Given that the time remaining calculation is calculated by using nothing but the battery drain average over recent time, the only reason behind Apple’s statement that the newer CPU’s are causing unpredictable calculations that I can think of would be because sometimes the CPU moves into a higher power state for a minute or so, and that the time remaining estimate gets updated during the same period, only to be inaccurate because the CPU then switches into a low power state and spends the majority of its time there, or vice versa. But that answer just leaves more questions hanging.

Reducing mA (power draw) rather than increasing mAh (power storage) is the most effective way to increase battery life, which would go a long way to explain manufacturers’ obsession with thinness (which, in electrical terms often directly translates efficiency (i.e., smallness)) in their devices rather than just giving us something that endures. It’s their idea of being to be forward-looking.

While writing this article I put the 2016 MBP and the 2015 MBP side by side and ran them under similar conditions and the 2016 MBP was idling at 430 mA and the 2015 MBP was idling at 619 mA. Then I turned the brightness way up so that they were at the same level, and it was 767 mA vs 1020 mA, which would lead to the idea that a more efficient display is partly responsible for the energy savings.

This article is not intended to be rigorous benchmarking, rather just an observation from a long time author of real time battery drain software who has been paying close attention to this field over the years.
I’m impressed that the new MBP will happily sit at a 500 mA power draw for long stretches of time. This is a greater improvement than I would have thought possible.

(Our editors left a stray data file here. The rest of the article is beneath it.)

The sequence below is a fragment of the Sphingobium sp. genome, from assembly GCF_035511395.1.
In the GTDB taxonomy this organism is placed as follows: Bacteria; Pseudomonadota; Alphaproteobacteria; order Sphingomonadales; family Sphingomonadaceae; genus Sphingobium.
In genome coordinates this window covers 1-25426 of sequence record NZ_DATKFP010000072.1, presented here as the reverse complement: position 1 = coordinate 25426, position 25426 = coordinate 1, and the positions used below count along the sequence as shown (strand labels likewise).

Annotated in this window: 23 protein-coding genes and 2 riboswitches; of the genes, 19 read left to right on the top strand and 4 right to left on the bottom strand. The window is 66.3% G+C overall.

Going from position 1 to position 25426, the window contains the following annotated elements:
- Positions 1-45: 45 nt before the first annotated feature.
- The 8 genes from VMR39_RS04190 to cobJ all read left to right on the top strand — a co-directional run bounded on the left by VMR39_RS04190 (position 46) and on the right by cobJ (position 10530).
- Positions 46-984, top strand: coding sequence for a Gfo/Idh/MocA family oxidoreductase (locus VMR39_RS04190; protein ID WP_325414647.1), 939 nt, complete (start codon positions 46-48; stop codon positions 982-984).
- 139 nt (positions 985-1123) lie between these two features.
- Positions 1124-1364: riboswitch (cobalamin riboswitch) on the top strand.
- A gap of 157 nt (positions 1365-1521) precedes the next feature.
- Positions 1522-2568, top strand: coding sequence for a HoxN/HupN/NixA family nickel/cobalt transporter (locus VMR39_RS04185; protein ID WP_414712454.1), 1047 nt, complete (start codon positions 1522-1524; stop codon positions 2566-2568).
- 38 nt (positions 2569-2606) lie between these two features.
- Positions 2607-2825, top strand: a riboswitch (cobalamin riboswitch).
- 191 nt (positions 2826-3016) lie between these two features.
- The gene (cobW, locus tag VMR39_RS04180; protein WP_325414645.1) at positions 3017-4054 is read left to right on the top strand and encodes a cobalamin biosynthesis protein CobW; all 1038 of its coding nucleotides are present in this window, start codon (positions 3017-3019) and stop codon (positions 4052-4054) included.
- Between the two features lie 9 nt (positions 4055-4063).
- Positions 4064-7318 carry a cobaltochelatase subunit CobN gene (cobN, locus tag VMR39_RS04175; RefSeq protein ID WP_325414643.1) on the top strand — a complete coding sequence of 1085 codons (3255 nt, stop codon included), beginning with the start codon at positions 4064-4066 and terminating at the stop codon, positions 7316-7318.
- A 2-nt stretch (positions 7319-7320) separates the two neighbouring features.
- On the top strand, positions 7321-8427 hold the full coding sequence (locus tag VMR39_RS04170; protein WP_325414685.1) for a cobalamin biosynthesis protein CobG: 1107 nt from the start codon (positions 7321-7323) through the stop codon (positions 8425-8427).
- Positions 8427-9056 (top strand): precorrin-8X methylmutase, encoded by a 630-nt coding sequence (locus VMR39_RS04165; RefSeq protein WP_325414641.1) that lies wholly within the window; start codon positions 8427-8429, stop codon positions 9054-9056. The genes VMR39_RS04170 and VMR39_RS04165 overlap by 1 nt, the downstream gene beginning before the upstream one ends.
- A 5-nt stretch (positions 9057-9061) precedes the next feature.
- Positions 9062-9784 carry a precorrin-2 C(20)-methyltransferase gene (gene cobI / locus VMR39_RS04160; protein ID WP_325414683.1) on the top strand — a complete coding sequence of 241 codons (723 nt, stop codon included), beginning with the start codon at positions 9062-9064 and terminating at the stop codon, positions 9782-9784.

This is in line with consumer reports saying that they would get around 19 hours out of a laptop on a single charge. It’s also in line with people reporting that under high load the new MBP lasts a shorter amount of time than the earlier models. It does have a 25% smaller battery, and it is more performant. Under high stress it will use its resources and drain the battery quickly.

My suggestion to anyone looking to maximize battery life out of the new MBP would be to keep an eye on unnecessary resource usage. Personally I find the most frequent culprit of processor usage and power drain to be inadvertently leaving a chrome tab open that is running a gif in the background, or some other thing that’s making at least one CPU core sit at 100% usage. I find that by having Battery Guru (which is free) running in the menu bar, I develop the subconscious habit of keeping an eye on realtime battery drain and hunting down errant processes eating up battery. Most of the time it’s something I’m not even using that is chewing through resources, anyway.

With the advent of USB-C, which makes high quality power banks for a laptop more feasible than ever before, and by having read through their source code for the power management, my prediction is that Apple will be releasing an external battery pack soon. And even if they don’t, third party manufacturers certainly will be.